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In a callback method I am attempting to get the text property of a textBox like this:

string postData = tbSendBox.Text;

But because its not executed on the UI thread it gives me a cross-thread exception.

I want something like this:

Dispatcher.BeginInvoke(() =>
{
    string postData = tbSendBox.Text;
});

But this runs asynchronously. The synchronous version is:

Dispatcher.Invoke(() =>
{
    string postData = tbSendBox.Text;
});

But Dispatcher.Invoke() does not exist for the Windows Phone. Is there something equivalent? Is there a different approach?

Here is the whole function:

public void GetRequestStreamCallback(IAsyncResult asynchronousResult)
    {
        HttpWebRequest request = (HttpWebRequest)asynchronousResult.AsyncState;

        // End the operation
        Stream postStream = request.EndGetRequestStream(asynchronousResult);

        string postData = tbSendBox.Text;

        // Convert the string into a byte array.
        byte[] byteArray = Encoding.UTF8.GetBytes(postData);

        // Write to the request stream.
        postStream.Write(byteArray, 0, postData.Length);
        postStream.Close();

        // Start the asynchronous operation to get the response
        request.BeginGetResponse(new AsyncCallback(GetResponseCallback), request);
    }
share|improve this question

No you are right you can access only to the async one. Why do you want sync since you are on a different thread of the UI one?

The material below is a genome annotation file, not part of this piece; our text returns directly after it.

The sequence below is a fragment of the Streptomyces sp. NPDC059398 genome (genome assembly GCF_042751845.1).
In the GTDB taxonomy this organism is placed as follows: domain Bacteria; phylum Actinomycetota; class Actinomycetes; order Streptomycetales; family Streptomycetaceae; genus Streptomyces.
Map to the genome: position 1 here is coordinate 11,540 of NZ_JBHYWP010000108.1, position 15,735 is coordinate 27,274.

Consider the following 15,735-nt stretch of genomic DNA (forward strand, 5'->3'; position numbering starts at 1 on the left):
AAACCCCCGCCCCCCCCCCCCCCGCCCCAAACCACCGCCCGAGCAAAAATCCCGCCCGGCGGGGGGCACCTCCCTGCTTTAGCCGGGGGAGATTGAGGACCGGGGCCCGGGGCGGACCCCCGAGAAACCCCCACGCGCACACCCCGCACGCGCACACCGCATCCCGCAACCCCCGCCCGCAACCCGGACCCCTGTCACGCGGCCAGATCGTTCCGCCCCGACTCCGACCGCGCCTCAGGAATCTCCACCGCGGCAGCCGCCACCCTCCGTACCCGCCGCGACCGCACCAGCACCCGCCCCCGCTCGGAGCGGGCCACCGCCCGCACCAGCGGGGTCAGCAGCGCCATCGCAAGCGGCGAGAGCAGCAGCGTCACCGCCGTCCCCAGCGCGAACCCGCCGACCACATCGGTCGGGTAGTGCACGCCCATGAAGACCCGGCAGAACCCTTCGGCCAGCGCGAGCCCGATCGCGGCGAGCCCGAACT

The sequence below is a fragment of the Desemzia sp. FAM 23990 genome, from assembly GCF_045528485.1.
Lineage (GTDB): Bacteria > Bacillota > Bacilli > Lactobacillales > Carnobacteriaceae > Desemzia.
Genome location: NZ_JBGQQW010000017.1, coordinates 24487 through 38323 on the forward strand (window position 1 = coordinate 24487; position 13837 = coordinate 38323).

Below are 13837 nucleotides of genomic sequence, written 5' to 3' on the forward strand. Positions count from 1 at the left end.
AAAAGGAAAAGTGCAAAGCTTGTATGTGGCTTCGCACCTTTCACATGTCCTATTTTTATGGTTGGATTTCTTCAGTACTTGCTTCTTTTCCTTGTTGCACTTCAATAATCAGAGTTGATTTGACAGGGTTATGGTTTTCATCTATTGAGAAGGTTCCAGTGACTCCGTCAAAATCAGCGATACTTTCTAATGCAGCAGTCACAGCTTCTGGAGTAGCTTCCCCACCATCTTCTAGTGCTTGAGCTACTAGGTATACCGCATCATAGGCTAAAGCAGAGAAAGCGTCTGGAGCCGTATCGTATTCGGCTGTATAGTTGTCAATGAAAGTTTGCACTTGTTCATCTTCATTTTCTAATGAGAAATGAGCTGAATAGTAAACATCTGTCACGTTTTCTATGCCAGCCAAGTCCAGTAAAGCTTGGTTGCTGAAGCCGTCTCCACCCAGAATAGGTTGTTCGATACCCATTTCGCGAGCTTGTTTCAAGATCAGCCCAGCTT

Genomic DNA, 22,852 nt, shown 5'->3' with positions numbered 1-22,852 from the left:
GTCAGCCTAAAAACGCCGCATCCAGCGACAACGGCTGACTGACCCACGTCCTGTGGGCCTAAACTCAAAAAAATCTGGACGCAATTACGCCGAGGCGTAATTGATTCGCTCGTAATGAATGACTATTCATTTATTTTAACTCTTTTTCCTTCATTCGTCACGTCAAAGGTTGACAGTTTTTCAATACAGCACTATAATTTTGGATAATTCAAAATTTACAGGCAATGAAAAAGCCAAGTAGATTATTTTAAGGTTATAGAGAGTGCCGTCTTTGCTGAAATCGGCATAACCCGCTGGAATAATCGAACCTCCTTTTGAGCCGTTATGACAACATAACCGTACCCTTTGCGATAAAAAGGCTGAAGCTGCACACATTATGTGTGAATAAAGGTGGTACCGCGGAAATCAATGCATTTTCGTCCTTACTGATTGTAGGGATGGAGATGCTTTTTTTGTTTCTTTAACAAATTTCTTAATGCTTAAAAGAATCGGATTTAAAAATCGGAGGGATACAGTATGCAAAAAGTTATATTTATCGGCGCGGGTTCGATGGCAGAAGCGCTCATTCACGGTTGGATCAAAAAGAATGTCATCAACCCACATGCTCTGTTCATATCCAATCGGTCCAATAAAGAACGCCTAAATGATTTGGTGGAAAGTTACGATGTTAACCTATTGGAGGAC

Deployment.Current.Dispatcher.BeginInvoke(() =>
       {
            string postData = tbSendBox.Text;
        });
share|improve this answer
    
Because I need to set the postData variable to the Text of the textBox before continuing through the rest of the function. I guess my overall question is: How do I GET UI properties from a thread that is not the UI thread. – Lemontongs Nov 4 '11 at 2:49
    
OR, how do I call a callback function with arguments, IE: myReq.BeginGetRequestStream(new AsyncCallback(GetRequestStreamCallback **ARGUMENTS??**), myReq); – Lemontongs Nov 4 '11 at 2:54
1  
I think it defeats the purpose of the async model of Windows Phone: UI has priority over all other backgrounsd tasks to prevent bad experience for the user (slow rendering etc..). Maybe you mitigate by displaying a mesage like "loading" or "updating" .... – MatthieuGD Nov 4 '11 at 13:24

This should make an asynchronous call to a synchronous :

  Exception exception = null;
  var waitEvent = new System.Threading.ManualResetEvent(false);
  string postData = "";
  Deployment.Current.Dispatcher.BeginInvoke(() =>
  {
    try
    {
      postData = tbSendBox.Text;
    }
    catch (Exception ex)
    {
      exception = ex;
    }
    waitEvent.Set();
  });
  waitEvent.WaitOne();
  if (exception != null)
    throw exception;
share|improve this answer
    
I tried this. It seems to make sense but the thread gets blocked on WaitOne() before dispatching to the other thread so it never gets to the Set() – Lemontongs Nov 5 '11 at 19:15
    
@Lemontongs, you are wrong. if you execute this code in non-ui thread it works as you need.. ps. I use this code in my programs to make sync operations. – Ivan Bianko Nov 6 '11 at 0:45

1) Obtain a reference to the synchronization context of UI thread. For example,

SynchronizationContext context = SynchronizationContext.Current

2) Then post your callback to this context. This is how Dispatcher internally works

context.Post((userSuppliedState) => { }, null);

Is it what you want?

share|improve this answer

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